MPAA Rating: PG

Entertainment: +3

Content: +3

Documentary from filmmaker Patrick Creadon (Wordplay).

FILM SYNOPSIS: I.O.U.S.A. examines the rapidly growing national debt and its consequences for the United States and its citizens. As the Baby Boomer generation prepares to retire, will there even be any Social Security benefits left to collect? Throughout history, the American government has found it nearly impossible to spend only what has been raised through taxes. Wielding candid interviews with both average American taxpayers and government officials, Sundance veteran Patrick Creadon (Wordplay) helps demystify the nations financial practices and policies. The film follows U.S. Comptroller General David Walker as he crisscrosses the country explaining Americas unsustainable fiscal policies to its citizens. With surgical precision, Creadon interweaves archival footage and economic data to paint a vivid and alarming profile of Americas current economic situation.

PREVIEW REVIEW: Ill admit to being nave when it comes to Federal Fiscal Fiascos. But Im always leery when a doom-and-gloom filmmaker spends much of his screen time throwing spitballs at a Republican president in a year when the opposing teams theme is we need change. That said, while Im skeptical of the filmmakers political agenda, I think I.O.U.S.A. is the most important film of the year. For the truth is, we need change.

The cause of Romes decline, according to the film, was due to moral decay, military overexpansion, and financial irresponsibility. Other world-dominating nations have followed suit. And it appears that America is headed down the same self-destructive path. Alas, I dont see either side of the political aisle seriously addressing our economic woes. Theyre more concerned with getting elected. Of course, when that happens, all will be well. Well, maybe not. Recently Barack OBama said the American government needs to give the country of Georgia a billion dollars to help rebuild that nation. Does that sound like our National debt will be a priority for him? So much for change.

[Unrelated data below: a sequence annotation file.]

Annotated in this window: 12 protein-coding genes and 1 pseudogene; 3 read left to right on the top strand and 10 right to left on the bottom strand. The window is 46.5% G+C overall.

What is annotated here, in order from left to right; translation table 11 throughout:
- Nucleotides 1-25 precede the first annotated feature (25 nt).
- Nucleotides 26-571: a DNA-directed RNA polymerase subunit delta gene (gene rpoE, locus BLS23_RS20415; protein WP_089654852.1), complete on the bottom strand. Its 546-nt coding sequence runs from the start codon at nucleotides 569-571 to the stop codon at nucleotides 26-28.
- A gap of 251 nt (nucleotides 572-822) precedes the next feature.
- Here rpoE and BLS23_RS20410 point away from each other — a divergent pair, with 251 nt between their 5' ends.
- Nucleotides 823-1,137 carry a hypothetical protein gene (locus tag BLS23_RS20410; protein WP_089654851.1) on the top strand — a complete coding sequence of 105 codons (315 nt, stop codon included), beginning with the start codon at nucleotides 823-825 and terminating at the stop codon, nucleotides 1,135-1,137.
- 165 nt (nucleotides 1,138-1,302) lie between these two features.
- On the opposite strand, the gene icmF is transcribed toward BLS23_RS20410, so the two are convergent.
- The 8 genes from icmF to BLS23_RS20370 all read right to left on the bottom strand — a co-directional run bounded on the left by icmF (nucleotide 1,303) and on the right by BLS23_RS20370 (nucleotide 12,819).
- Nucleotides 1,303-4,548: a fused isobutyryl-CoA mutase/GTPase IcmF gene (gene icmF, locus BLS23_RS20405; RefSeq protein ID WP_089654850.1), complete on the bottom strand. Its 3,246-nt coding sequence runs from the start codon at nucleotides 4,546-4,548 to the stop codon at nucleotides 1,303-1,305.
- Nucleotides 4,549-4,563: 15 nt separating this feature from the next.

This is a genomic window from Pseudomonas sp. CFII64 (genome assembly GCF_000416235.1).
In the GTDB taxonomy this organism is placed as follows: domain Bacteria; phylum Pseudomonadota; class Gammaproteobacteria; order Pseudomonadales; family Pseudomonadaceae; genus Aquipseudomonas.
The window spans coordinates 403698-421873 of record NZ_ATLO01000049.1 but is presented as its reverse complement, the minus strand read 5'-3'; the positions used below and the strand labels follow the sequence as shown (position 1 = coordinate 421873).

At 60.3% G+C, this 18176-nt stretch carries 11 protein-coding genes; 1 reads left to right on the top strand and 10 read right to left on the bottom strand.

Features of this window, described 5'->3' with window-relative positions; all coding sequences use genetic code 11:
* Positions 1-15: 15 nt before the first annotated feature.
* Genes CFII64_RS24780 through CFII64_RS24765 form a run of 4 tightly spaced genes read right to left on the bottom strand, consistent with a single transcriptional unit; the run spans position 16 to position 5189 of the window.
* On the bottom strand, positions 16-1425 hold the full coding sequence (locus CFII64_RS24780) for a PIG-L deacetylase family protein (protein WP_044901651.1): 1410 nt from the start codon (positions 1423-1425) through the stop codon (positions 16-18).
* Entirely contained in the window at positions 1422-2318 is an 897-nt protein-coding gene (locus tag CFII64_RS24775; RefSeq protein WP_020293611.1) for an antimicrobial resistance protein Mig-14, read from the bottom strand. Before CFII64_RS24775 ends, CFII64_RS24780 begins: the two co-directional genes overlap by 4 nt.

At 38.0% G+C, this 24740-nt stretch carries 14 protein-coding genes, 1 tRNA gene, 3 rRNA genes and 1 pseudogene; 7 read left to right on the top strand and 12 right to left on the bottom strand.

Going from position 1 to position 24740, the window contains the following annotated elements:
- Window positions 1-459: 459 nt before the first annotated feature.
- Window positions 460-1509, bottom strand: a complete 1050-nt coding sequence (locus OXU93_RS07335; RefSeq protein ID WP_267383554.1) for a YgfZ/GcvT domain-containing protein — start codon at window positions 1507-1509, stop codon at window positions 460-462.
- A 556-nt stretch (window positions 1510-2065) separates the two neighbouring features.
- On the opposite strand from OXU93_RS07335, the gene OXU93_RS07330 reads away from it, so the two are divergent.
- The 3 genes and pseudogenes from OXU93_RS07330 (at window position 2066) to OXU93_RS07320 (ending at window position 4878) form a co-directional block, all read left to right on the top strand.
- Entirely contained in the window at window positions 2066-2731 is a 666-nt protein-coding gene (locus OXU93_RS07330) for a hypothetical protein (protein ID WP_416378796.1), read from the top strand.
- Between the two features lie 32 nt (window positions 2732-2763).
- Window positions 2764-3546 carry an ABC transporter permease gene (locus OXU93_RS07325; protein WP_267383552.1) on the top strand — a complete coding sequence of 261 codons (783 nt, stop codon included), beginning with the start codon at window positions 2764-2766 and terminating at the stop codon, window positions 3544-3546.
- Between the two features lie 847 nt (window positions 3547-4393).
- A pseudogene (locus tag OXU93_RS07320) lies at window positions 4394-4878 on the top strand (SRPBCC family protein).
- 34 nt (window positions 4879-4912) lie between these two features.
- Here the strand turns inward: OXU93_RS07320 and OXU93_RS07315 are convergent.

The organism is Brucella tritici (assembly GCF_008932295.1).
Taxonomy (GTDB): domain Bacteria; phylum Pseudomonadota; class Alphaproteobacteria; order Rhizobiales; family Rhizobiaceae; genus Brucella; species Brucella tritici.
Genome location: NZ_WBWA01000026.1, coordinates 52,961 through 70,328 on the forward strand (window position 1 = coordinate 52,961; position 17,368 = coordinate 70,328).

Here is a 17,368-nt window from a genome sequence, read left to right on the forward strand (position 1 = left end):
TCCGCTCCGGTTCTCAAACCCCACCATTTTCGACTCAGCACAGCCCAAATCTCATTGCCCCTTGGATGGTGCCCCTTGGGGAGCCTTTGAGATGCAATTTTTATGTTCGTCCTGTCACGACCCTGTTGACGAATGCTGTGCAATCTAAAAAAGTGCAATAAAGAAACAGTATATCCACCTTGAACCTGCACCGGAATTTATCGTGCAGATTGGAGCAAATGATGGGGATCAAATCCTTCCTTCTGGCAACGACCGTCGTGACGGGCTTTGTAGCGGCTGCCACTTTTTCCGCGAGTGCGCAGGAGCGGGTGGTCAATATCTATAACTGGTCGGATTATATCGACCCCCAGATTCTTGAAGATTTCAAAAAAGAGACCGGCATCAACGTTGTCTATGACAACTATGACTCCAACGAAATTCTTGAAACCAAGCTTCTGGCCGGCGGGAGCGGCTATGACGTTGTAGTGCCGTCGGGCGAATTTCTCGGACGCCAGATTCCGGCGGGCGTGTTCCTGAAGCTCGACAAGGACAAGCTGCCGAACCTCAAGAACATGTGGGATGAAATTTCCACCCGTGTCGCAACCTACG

Ultimately, the documentary blames all of us for indifference, greed and financial irresponsibility. But as fellow critic Robert Butler of the Kansas City Star insightfully noted, though its an important film, this is possibly the wrong venue for it. Who wants to go to a movie on Friday night only to learn that our country is soon to fall into oblivion? Bobs right. Shouldnt this project be advanced by way of televisions major networks, as well as through the classrooms of higher and lower learning? If the film truly signals Americas apocalypse, why isnt that being done? I dont know. I cant worry about it now. I have to go see The House Bunny.

Preview Reviewer: Phil Boatwright
Roadside Attractions

The following categories contain objective listings of film content which contribute to the subjective numeric Content ratings posted to the left and on the Home page.

Crude Language: One crude joke from a college student.

Obscene Language: None

Profanity: None

Violence: None

Sex: None

Nudity: None

Sexual Dialogue/Gesture: None

Drugs: None

Other: None

Running Time: 97 minutes
Intended Audience: Older teens and Adults

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